Sometimes a party may want to handle several goals at once. Sometimes a DM may want to give a party a dilemma in choosing amongst several problems. The rogue needs to steal the gem while the fighter and wizard retreat down the hall to distract some goblins. Or perhaps the party is involved in a war, where the paladin leads troops on the vanguard, while the warlock rains fire from the back lines and the cleric races from one flank to the other, offering blessings and healing. These scenarios are too large to fit on a battlemat. Moreover, they may involve more NPCs than the DM cares to track. A narrative approach, using SARN-FU as the engine, allows the DM to involve characters in a massive donnybrook.
SARN-FU allows the players more latitude in situations where their characters need to accomplish several goals that are not proximate to one another.
Imagine chariots racing through the winding streets of a city, crashing through the carts of vendors and scattering pedestrians while the drivers desperately fend off masked villains leaping from rooftops to kill them. Representing such a fight with a battlemat would be very difficult. The chariots will likely run the full length of the table in a round or two. Chariots might separate so they both could not be on the same battlemat and then turn and careen to meet again later in the battle. The DM could narrate the action, evoking the feeling of a dramatic violent chase through city streets better than can be represented on a single battlemat.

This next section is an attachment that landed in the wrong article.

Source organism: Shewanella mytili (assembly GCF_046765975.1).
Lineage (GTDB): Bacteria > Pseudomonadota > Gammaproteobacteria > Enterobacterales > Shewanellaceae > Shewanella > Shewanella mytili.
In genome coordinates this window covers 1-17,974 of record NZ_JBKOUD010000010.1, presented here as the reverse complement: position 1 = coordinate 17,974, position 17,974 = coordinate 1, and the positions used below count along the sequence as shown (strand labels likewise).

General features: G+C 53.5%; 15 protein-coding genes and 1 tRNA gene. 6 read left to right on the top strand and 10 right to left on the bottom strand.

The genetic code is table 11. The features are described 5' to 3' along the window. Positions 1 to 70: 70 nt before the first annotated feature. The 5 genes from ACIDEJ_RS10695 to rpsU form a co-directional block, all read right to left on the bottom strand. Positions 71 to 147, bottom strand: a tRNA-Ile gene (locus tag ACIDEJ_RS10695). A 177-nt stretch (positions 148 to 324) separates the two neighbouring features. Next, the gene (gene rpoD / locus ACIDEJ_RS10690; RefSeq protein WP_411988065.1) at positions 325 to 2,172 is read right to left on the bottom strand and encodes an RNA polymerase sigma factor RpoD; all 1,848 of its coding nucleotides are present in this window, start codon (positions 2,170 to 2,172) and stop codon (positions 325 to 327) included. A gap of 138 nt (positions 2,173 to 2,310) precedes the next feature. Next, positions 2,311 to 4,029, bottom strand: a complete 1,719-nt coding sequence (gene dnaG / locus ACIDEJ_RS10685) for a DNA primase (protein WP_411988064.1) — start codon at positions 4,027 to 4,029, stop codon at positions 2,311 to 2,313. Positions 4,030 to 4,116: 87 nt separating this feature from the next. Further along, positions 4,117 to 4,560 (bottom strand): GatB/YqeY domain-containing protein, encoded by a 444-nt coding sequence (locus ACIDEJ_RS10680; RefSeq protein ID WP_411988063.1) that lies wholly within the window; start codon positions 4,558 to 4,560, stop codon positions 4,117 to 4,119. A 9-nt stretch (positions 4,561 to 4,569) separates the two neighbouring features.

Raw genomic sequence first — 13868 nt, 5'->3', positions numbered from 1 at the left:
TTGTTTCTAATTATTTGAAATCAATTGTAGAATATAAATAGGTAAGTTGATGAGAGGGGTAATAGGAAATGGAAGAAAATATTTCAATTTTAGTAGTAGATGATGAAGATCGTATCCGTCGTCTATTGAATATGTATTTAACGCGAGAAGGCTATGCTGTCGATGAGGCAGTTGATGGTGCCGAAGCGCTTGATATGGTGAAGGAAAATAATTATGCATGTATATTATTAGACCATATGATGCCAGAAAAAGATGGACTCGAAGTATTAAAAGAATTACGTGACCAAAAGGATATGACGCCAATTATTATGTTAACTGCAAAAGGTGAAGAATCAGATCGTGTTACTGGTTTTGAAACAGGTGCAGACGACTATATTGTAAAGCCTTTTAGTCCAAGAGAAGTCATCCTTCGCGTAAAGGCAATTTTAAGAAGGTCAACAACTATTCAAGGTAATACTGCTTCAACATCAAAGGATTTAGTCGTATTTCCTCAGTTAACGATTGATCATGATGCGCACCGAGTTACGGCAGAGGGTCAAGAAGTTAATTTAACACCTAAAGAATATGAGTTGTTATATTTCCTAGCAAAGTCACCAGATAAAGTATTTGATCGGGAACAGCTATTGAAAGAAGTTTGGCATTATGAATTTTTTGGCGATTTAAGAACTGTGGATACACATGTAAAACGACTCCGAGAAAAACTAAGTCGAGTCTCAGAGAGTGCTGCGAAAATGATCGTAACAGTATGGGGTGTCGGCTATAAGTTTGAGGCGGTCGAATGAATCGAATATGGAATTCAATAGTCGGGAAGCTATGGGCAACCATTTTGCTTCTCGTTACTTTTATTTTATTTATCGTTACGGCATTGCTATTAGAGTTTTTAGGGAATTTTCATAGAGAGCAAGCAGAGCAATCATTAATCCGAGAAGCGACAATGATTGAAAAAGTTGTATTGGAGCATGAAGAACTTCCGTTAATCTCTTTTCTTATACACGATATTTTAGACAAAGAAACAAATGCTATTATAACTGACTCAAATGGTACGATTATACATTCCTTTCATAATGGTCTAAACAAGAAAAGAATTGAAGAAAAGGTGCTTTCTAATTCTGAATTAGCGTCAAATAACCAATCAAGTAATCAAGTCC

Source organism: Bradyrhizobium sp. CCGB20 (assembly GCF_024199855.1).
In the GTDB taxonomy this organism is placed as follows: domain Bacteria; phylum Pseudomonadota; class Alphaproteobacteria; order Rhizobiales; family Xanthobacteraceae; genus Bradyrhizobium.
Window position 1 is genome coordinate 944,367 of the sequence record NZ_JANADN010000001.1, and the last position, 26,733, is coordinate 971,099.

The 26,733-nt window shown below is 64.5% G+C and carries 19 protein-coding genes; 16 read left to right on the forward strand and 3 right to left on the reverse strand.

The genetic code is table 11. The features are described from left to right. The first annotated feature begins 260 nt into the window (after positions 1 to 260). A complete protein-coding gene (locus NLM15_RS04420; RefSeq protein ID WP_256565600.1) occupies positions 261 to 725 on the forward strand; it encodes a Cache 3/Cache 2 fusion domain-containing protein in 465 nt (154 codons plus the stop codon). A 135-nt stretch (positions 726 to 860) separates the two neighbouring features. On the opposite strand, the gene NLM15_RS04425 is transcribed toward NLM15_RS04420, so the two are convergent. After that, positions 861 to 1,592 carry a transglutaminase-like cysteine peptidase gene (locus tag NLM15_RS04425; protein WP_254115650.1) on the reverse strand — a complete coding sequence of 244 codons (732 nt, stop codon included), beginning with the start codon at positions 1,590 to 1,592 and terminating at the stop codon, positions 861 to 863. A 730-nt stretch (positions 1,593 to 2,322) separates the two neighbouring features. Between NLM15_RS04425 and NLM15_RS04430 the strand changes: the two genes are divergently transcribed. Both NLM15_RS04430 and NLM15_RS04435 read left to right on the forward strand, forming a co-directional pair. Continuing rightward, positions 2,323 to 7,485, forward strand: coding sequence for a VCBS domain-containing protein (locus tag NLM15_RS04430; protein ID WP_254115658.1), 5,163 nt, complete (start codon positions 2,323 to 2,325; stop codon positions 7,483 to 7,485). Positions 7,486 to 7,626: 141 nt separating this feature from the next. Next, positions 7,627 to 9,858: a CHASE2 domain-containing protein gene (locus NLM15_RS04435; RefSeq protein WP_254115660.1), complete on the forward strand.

SARN-FU allows you to run a fast-moving battle that is not limited to the extents of a single battlemat.
Setting up a battle often takes time. You have to draw out the walls and other terrain features, or set up the dungeon tiles or other 3-D representations, and position all the minis, before initiative is even rolled. Sometimes, combat is unexpected. Maybe the players surprise the DM by attacking the thief the DM had thought the players were only going to question. Maybe the story involves the players attacking a small force of guards that the DM anticipates the players will quickly overwhelm. In these situations, the battle might last shorter than the time it takes to set up the battlemat.
SARN-FU allows you to run a quick adventure without spending time setting up the game board.
Three-dimensional fighting is not easy to accomplish with a two-dimensional battlemat. Altitude is difficult to represent, and if multiple players have means of flying, or if everybody is flying or swimming, the battlement quickly approaches a state of inutility. With SARN-FU, you describe the action narratively, supplementing the description with some quick sketches, if needed.
SARN-FU allows you to run an adventure underwater, in the Astral Sea, or in the sky.